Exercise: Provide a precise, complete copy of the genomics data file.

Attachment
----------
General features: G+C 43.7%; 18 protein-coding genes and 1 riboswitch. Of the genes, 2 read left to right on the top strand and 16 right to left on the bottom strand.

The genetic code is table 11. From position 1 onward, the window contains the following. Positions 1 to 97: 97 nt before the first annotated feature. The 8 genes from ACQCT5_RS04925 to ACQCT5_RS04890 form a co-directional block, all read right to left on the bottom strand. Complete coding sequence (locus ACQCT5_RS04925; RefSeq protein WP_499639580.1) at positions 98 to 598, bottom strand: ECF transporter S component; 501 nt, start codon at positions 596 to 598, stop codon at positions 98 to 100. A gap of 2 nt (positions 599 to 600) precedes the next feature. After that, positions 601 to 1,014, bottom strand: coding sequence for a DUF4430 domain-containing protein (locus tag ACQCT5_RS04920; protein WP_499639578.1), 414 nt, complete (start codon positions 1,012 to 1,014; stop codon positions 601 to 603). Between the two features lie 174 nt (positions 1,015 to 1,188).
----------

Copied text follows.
General features: G+C 43.7%; 18 protein-coding genes and 1 riboswitch. Of the genes, 2 read left to right on the top strand and 16 right to left on the bottom strand.

The genetic code is table 11. From position 1 onward, the window contains the following. Positions 1 to 97: 97 nt before the first annotated feature. The 8 genes from ACQCT5_RS04925 to ACQCT5_RS04890 form a co-directional block, all read right to left on the bottom strand. Complete coding sequence (locus ACQCT5_RS04925; RefSeq protein WP_499639580.1) at positions 98 to 598, bottom strand: ECF transporter S component; 501 nt, start codon at positions 596 to 598, stop codon at positions 98 to 100. A gap of 2 nt (positions 599 to 600) precedes the next feature. After that, positions 601 to 1,014, bottom strand: coding sequence for a DUF4430 domain-containing protein (locus tag ACQCT5_RS04920; protein WP_499639578.1), 414 nt, complete (start codon positions 1,012 to 1,014; stop codon positions 601 to 603). Between the two features lie 174 nt (positions 1,015 to 1,188).